Related categories
Subcategories:
583 found
Search inside:
(import / add options)   Order:
1 — 50 / 583
Material to categorize
  1. Keith Allen & Tom Stoneham (eds.) (2010). Causation and Modern Philosophy. Routledge.
    A collection of new essays on causation in the period from Galileo to Lady Mary Shepherd (roughly 1600-1850). Contributors: David Wootton, Tad Schmaltz, William Eaton and Robert Higgerson, Eric Schliesser, Pauline Phemister, Timothy Stanton, Peter Millican, Constantine Sandis, Boris Hennig, Angela Breitenbach, Stathis Psillos, and Martha Brandt Bolton.
    Remove from this list   Direct download (2 more)  
     
    Export citation  
     
    My bibliography   1 citation  
  2. Jerrold L. Aronson (2003). Causation and Persistence. International Studies in Philosophy 35 (4):237-239.
    Remove from this list   Direct download (4 more)  
     
    Export citation  
     
    My bibliography  
  3. Jerrold L. Aronson (1982). Untangling Ontology From Epistemology in Causation. Erkenntnis 18 (3):293 - 305.
    Remove from this list   Direct download (5 more)  
     
    Export citation  
     
    My bibliography   1 citation  
  4. Gennaro Auletta (2016). Networks and Causation Top-Down. Revista Portuguesa de Filosofia 72 (1):171-180.
    Remove from this list   Direct download (2 more)  
     
    Export citation  
     
    My bibliography  
  5. Bruce Aune (1977). Reason and Action. --. Holland, Boston, D. Reidel Pub. Co.
  6. James Austin (1978). Systemic Causation. Studies in History and Philosophy of Science Part A 9 (2):83-97.
    Remove from this list   Direct download (2 more)  
     
    Export citation  
     
    My bibliography  
  7. R. Ballarin (2014). Disjunctive Effects and the Logic of Causation. British Journal for the Philosophy of Science 65 (1):21-38.
    We argue in favor of merely disjunctive effects, namely cases in which an event or fact, C, is not a cause of an effect, E1, and is also not a cause of a distinct effect, E2, and yet C is a cause of the disjunctive effect. Disjunctive effects let us retain the additivity and the distributivity of causation. According to additivity, if C is a cause of E1 and C is a cause of E2, then C is a cause of (...)
    Remove from this list   Direct download (7 more)  
     
    Export citation  
     
    My bibliography  
  8. Christian von Bar (2009). Chapter 4: Causation. In Non-Contractual Liability Arising Out of Damage Caused to Another. Sellier de Gruyter.
    Remove from this list   Direct download  
     
    Export citation  
     
    My bibliography  
  9. Jordan Bartol (2013). Causality in the Sciences. Edited by Russo, Williamson and Illari. Oxford University Press, 2011, Pp. 952, £95. ISBN: 978-0-19-957413-1. [REVIEW] Philosophy 88 (3):487-493.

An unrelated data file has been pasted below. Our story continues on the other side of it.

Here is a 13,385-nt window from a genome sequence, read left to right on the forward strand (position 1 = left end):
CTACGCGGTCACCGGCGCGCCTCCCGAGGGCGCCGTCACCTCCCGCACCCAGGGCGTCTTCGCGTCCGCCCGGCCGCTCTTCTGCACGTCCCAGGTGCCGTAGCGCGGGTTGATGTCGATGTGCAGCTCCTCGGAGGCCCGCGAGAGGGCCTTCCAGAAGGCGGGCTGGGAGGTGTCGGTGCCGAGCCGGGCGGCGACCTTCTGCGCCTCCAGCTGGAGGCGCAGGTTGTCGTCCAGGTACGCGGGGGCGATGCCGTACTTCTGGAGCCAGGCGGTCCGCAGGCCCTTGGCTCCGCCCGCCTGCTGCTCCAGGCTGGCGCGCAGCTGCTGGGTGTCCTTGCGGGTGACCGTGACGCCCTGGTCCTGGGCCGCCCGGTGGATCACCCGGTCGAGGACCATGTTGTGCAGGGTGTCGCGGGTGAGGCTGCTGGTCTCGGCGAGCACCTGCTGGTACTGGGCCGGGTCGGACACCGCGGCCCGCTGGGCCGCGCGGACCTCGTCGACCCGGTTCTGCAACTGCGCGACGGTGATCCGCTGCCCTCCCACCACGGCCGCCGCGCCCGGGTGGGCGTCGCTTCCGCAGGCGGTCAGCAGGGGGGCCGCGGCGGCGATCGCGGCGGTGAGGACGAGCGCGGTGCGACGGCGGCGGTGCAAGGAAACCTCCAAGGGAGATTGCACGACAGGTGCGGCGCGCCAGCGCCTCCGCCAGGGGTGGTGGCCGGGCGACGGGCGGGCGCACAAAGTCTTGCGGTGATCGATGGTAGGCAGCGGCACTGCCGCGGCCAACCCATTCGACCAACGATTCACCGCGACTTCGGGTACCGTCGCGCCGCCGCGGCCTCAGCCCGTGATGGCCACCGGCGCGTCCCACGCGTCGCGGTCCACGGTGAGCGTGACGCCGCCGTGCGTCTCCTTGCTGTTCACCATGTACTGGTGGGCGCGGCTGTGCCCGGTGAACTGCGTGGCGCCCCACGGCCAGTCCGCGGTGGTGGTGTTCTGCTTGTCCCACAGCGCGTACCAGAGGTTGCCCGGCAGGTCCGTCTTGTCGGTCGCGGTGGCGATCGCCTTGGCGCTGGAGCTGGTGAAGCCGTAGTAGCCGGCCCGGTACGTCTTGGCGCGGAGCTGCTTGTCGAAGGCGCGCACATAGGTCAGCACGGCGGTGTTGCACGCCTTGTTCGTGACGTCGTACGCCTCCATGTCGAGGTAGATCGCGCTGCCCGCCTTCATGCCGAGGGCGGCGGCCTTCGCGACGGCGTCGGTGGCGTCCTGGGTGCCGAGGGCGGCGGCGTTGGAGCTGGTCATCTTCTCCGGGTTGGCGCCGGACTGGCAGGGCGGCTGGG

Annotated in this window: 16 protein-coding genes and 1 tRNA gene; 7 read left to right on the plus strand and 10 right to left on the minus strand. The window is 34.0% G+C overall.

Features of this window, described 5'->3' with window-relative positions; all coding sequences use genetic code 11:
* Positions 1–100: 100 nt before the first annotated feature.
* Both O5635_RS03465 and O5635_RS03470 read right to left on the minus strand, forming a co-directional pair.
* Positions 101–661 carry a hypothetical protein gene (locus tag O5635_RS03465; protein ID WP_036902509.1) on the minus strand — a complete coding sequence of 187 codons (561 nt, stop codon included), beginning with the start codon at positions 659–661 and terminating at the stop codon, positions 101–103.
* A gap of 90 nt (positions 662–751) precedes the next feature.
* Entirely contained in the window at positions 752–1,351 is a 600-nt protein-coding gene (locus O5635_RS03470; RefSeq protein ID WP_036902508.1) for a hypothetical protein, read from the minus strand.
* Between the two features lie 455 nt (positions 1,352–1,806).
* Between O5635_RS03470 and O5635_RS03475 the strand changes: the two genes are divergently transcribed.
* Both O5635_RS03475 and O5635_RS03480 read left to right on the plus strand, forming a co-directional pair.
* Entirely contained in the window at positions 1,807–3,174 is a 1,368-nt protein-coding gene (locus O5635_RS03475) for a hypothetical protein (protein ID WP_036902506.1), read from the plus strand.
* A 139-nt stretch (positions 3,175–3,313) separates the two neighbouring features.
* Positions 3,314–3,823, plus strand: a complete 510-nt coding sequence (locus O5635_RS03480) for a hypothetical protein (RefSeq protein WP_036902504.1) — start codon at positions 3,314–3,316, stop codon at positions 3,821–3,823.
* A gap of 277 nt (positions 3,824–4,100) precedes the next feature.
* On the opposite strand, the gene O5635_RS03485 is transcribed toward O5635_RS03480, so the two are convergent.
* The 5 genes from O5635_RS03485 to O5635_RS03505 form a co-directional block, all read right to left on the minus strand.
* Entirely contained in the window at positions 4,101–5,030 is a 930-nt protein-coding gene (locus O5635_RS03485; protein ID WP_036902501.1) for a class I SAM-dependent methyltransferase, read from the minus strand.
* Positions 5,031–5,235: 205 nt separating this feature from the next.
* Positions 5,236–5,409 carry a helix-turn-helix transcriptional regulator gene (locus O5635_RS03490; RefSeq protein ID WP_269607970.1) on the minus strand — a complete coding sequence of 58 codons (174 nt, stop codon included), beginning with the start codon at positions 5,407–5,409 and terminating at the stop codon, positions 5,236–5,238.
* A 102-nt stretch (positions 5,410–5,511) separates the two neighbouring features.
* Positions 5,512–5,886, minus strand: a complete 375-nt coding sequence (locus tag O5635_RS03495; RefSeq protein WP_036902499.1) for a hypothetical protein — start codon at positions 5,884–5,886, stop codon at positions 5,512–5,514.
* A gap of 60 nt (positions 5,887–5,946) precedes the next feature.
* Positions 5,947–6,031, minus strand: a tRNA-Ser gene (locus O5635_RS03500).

10. Jaromír Bartos (1977). Problémy Kauzální Metody a Historického Výkladu Pojm U. Academia.
    Remove from this list  
    Translate
     
     
    Export citation  
     
    My bibliography  
  11. Steven M. Bayne (2003). Kant on Causation: On the Fivefold Routes to the Principle of Causation. State University of New York Press.
    _An in-depth examination of the nature of Kant's causal principle._.
    Remove from this list  
     
    Export citation  
     
    My bibliography  
  12. Zach Beckstead, Kenneth R. Cabell & Jaan Valsiner (2009). Generalizing Through Conditional Analysis: Systemic Causality in the World of Eternal Becoming. Humana.Mente 11:65-80.
    Remove from this list   Direct download  
     
    Export citation  
     
    My bibliography  
  13. Helen Beebee (2001). Recent Work on Causation. Philosophical Books 42 (1):33-45.
    Remove from this list  
     
    Export citation  
     
    My bibliography  
  14. Joseph Berkovitz (2002). On Causal Loops in the Quantum Realm. In T. Placek & J. Butterfield (eds.), Non-Locality and Modality. Kluwer Academic Publishers. pp. 235--257.
  15. Joseph Berkovitz (2000). The Nature of Causality in Quantum Phenomena. Theoria 15 (1):87-122.
    The correlations between distant systems in typical quantum situations, such as Einstein-Podolosky-Rosen experiments, strongly suggest that the quantum realm involves curious types of non-Iocal influences. In this paper, I study in detail the nature of these non-Iocal influences, as depicted by various quantum theories. I show how different quantum theories realise non-Iocality in different ways, whichreflect different ontological settings.
    Remove from this list   Direct download (3 more)  
     
    Export citation  
     
    My bibliography  
  16. Gunnar Björnsson (2007). How Effects Depend on Their Causes, Why Causal Transitivity Fails, and Why We Care About Causation. Philosophical Studies 133 (3):349-390.
    Despite recent efforts to improve on counterfactual theories of causation, failures to explain how effects depend on their causes are still manifest in a variety of cases. In particular, theories that do a decent job explaining cases of causal preemption have problems accounting for cases of causal intransitivity. Moreover, the increasing complexity of the counterfactual accounts makes it difficult to see why the concept of causation would be such a central part of our cognition. In this paper, I propose an (...)